Being homesick is nothing to be ashamed of

When I came to Seton Hall my freshman year, I was excited.

I was excited to take on this new journey. Seton Hall is far away from my home, about 14 hours of driving from Sugar Hill, Ga. Throughout my freshman year, this excitement continued. I didn’t really feel homesick often. I was enjoying my time here. And when I went home during the breaks, I would miss my friends and the homelike feeling of Seton Hall.

Photo courtesy of Shayan Dawood

However, that all changed my sophomore year. The summer leading up to sophomore year I was excited to go back. I couldn’t wait to be back on campus and with my friends, and I felt that way after I moved in last semester. Then, something changed. I got extremely homesick and that feeling has lasted.

I call my parents more often this year than I did last year. I miss home-cooked meals. I miss the security and comfort I have when I’m home. You never really realize how much you miss your home until you’re away from it, and unlike most SHU students, I can’t drive to my home whenever I want.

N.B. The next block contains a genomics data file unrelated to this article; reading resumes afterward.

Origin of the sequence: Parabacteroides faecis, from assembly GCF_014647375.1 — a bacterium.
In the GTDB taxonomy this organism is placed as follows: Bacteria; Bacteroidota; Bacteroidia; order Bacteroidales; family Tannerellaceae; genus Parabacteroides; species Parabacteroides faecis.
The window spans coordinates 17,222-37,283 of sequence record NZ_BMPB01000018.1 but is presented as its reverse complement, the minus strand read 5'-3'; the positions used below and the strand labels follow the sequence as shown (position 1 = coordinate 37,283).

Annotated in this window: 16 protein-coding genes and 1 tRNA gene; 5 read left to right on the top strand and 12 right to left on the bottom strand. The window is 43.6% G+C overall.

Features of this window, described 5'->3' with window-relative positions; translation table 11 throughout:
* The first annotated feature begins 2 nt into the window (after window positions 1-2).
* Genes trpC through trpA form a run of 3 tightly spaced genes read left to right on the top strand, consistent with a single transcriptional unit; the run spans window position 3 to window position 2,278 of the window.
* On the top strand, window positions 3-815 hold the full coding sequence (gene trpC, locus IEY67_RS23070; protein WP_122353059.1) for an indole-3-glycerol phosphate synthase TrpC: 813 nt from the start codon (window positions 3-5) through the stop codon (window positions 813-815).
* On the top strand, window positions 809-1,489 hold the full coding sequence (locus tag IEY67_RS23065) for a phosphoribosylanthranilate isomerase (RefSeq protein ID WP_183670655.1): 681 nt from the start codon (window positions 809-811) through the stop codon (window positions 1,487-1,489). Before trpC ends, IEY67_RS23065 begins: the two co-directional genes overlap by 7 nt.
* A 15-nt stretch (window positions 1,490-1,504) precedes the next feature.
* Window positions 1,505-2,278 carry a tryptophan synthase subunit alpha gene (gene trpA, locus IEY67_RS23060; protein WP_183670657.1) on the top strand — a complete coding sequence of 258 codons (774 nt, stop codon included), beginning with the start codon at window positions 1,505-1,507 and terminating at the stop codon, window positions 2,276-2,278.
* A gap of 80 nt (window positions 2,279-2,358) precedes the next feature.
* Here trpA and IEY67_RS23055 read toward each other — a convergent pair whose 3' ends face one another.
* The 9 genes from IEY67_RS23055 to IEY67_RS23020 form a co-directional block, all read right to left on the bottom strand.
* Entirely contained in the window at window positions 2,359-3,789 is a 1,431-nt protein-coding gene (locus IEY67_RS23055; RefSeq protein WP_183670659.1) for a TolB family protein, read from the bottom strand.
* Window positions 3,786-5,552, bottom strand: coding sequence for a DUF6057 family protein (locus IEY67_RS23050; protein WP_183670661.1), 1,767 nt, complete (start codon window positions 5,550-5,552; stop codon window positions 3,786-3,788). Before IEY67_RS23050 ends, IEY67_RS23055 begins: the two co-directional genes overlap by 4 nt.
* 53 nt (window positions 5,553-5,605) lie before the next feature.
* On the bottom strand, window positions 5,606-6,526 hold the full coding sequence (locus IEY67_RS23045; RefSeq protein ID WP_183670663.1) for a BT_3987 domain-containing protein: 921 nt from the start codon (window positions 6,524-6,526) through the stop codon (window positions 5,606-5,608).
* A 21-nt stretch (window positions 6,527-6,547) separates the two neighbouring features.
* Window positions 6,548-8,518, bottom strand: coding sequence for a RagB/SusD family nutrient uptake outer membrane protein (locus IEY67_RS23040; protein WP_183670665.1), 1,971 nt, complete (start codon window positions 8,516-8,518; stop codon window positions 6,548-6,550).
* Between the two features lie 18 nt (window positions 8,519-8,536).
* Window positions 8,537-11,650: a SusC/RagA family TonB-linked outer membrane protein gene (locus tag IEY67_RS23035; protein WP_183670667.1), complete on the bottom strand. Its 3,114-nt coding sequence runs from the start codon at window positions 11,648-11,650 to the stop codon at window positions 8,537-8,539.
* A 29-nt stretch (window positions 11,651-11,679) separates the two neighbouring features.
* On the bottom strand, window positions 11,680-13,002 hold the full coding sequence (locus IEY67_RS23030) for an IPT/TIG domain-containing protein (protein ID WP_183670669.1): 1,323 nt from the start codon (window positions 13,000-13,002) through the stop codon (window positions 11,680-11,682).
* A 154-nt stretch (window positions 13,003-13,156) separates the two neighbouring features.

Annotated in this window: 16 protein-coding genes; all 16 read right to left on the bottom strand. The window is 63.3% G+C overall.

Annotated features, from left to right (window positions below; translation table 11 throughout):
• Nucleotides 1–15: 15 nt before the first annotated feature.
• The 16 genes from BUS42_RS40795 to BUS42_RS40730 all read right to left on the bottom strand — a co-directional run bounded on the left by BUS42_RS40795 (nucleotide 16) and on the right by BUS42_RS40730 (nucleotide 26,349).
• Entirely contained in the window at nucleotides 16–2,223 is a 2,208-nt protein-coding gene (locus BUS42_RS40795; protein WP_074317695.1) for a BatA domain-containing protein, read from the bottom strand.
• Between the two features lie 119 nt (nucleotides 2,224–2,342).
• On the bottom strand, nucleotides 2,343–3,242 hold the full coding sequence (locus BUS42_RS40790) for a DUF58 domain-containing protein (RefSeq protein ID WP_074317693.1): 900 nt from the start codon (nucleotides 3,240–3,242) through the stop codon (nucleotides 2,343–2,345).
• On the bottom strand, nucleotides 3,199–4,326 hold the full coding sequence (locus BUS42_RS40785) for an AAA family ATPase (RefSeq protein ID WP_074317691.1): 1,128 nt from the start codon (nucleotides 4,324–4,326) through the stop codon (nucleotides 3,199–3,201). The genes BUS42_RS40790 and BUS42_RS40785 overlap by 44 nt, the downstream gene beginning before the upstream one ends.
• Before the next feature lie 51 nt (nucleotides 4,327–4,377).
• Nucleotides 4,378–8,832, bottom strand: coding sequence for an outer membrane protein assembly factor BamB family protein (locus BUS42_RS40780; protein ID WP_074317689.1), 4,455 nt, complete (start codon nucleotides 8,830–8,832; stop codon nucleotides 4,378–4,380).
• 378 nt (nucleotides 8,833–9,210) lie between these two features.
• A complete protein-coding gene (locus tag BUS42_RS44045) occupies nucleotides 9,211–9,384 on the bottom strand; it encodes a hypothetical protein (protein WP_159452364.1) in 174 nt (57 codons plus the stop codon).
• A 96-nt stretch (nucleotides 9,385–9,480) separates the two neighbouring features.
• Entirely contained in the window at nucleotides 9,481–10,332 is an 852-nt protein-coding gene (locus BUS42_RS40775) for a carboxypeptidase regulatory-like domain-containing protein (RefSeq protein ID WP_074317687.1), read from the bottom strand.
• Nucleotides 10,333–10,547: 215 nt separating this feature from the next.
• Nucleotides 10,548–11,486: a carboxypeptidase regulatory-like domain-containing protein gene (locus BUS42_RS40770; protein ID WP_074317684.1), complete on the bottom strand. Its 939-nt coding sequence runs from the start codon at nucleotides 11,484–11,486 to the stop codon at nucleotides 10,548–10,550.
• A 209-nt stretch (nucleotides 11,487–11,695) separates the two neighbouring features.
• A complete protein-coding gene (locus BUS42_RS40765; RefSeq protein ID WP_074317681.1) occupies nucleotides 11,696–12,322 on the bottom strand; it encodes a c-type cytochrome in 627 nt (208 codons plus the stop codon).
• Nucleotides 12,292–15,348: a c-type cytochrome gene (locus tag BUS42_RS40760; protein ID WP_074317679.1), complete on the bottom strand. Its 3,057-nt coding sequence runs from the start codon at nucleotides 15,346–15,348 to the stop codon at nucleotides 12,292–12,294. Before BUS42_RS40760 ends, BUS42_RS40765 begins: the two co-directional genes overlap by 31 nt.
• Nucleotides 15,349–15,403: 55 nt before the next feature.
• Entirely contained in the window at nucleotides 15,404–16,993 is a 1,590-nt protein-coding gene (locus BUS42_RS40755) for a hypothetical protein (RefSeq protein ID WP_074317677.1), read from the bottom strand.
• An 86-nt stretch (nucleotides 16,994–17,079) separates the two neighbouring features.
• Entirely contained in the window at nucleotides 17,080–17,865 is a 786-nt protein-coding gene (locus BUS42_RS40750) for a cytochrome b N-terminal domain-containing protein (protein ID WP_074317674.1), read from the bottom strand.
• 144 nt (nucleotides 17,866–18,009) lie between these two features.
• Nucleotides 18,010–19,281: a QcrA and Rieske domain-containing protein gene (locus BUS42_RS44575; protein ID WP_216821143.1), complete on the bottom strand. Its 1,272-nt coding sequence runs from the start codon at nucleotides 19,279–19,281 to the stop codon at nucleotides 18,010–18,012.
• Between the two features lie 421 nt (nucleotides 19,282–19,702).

I think part of it is because the awe of the first year has ended. It has finally set in that I am actually on my own. This is the freedom I have always asked for, and it is finally here, and it makes me sad…it makes me miss my home. I have always wanted this freedom, but now college is becoming real and tough.

This feeling seems to be normal for many sophomores in college, however. Many sophomores are affected by this feeling called the Sophomore Slump, a period of confusion in a student’s life academically and emotionally. It’s kind of scary transitioning to this new part of your life being so far away from home without a safety net. When you are at home you don’t have to worry about that—you have that security blanket and you feel safe, and during this terrifyingly new time in your life all you want is that security blanket. You want to be home for home-cooked meals and family movie nights.

It’s okay to be homesick. This environment is new and unfamiliar, and it will take time for you to adjust.

Shayan Dawood is a sophomore public relations major from Sugar Hill, Ga. He can be reached at shayan.dawood@student.shu.edu.

Author: Shayan Dawood

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